In last month’s article I explored several intangibles that are part of a successful business and personal life.
What is your definition of a business and personal financial plan? Are they two separate entities? One integrated plan with two parts? However you define them, are both plans in sync with each other? More importantly, is the purpose in both blueprints originating from the same source?
You have a passion about your business, and that passion should catapult you to success. Is that passion contrived or real? Differentiate enthusiasm from passion. The comparison is likened to watching a live performance at the theatre. Is the actor playing the part or is the actor the part?
A business can give us the success and pleasure we desire on a tangible level and enthusiasm can be a fantastic “package” in which to deliver that message. What the client ultimately buys, however, is the manifested purpose of the individual and the company. The business professional must convey his or her own purpose and that purpose should be acknowledged by the customer.
So as you embark upon this path of success to significance, how do you impact people’s lives along the way? How do you impact your client’s and your employees’ lives?
As you reviewed your reactions to last month’s article, what were your answers to Question #1?
Let’s assume you agreed with “making an impact on people’s lives.” How does your purpose permeate the lives of your employees? Too often the business professional assumes that the purpose of the business and its core values of its owners are obvious to its employees. You may assume and expect your employees to know “what’s in your head.” Good companies schedule regular meetings with staff to discuss the details of the day-to-day business activities. Smart companies use this opportunity to educate employees on the why and the purpose of the business and how your values and your company’s purpose will impact the lives of your customers. Interestingly, by explaining how your work impacts the lives of your clients you now begin to impact the lives of your employees. Your employees are and will be your ambassadors for your company and your beliefs.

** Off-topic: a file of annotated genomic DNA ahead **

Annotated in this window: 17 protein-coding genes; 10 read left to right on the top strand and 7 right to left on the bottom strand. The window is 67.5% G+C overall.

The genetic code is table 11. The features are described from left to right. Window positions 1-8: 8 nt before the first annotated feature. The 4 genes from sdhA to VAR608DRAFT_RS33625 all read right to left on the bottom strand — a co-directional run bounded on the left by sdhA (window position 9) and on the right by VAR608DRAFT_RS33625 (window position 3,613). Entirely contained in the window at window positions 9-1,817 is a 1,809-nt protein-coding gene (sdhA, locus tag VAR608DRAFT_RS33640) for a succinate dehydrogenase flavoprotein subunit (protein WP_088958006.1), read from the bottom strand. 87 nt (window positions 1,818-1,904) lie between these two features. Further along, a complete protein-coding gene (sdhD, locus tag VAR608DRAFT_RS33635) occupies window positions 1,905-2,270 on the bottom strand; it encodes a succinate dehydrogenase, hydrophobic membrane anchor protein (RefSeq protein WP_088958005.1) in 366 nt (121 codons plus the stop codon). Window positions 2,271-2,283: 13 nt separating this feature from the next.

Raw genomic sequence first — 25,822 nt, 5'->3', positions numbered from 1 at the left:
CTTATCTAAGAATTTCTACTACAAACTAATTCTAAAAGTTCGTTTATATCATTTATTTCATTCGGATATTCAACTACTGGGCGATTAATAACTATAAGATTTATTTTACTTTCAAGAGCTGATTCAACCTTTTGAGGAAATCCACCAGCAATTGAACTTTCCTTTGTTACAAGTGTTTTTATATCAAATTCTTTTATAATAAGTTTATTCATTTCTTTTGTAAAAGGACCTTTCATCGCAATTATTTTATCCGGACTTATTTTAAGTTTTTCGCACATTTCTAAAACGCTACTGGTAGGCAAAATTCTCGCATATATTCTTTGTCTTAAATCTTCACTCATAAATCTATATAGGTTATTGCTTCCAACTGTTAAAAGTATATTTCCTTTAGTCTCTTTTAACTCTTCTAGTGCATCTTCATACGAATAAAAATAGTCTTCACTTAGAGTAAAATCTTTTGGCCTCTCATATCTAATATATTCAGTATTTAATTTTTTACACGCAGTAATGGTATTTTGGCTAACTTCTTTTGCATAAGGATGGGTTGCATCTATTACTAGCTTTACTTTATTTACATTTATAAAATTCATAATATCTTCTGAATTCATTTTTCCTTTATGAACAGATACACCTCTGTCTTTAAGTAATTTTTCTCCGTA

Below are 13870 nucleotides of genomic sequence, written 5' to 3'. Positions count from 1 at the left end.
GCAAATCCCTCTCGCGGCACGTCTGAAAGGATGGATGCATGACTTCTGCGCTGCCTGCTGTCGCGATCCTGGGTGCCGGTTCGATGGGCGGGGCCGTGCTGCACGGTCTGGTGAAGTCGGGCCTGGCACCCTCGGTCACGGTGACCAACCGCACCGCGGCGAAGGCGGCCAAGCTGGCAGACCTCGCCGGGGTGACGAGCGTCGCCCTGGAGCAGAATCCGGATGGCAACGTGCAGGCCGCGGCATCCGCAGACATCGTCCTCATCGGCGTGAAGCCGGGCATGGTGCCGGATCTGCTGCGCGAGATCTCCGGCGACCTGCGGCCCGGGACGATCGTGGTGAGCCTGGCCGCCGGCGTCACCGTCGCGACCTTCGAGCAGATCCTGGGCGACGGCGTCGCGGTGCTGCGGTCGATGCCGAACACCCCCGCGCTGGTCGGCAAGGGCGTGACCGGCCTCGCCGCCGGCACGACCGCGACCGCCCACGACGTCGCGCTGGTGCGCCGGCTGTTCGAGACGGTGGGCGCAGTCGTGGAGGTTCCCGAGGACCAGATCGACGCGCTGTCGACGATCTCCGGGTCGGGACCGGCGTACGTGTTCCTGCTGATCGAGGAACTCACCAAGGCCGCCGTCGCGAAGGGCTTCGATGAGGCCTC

I learned a long time ago that the job of the business owner boiled down to three functions :
- Coach your team
- Create the opportunities
- Create the vision
Your vision, which is allied to your purpose, needs to be shared with your people. By sharing that purpose with your team, you position them on the same-page with you. Now your employees are empowered by the foundation of “why you are in this business.”
So after you have identified the purpose of your life and your life’s work, the next step is to convey that message to your employees. Employees are your substitutes for you in your business both now and in the future. Smart businesses instill daily the culture of the owner(s) and founder into the lives and habits of their employees.
Smart businesses on their way to significance understand the need to refine each day the KASH  of its employees:
This KASH not only entails the pieces needed by employees to do their job correctly, but it is also important for you, as a business owner, to work daily on your employees’ KASH relative to your business and life’s purpose. Even though your life is finite, the business should continue beyond you, if the purpose and vision by which it was created is transferred to everyone in your circle. Teaching your employees in such a way that they begin to “own” the purpose experienced from you, it’s a very dramatic way to make an impact on people’s lives.
Here is your homework for next month. Ask yourself this and ponder your reactions.
This time, you visit your doctor who tells you that you have five to 10 years left to live. The good part is that you won’t ever feel sick. The bad news is that you will have no notice of the moment of your death. What will you do in the time you have remaining to live? Will you change your life and how will you do it? 
I look forward to your comments.
 Lighting the Torch: The Kinder Method(TM) of Life Planning by George Kinder and Susan E. Galvan.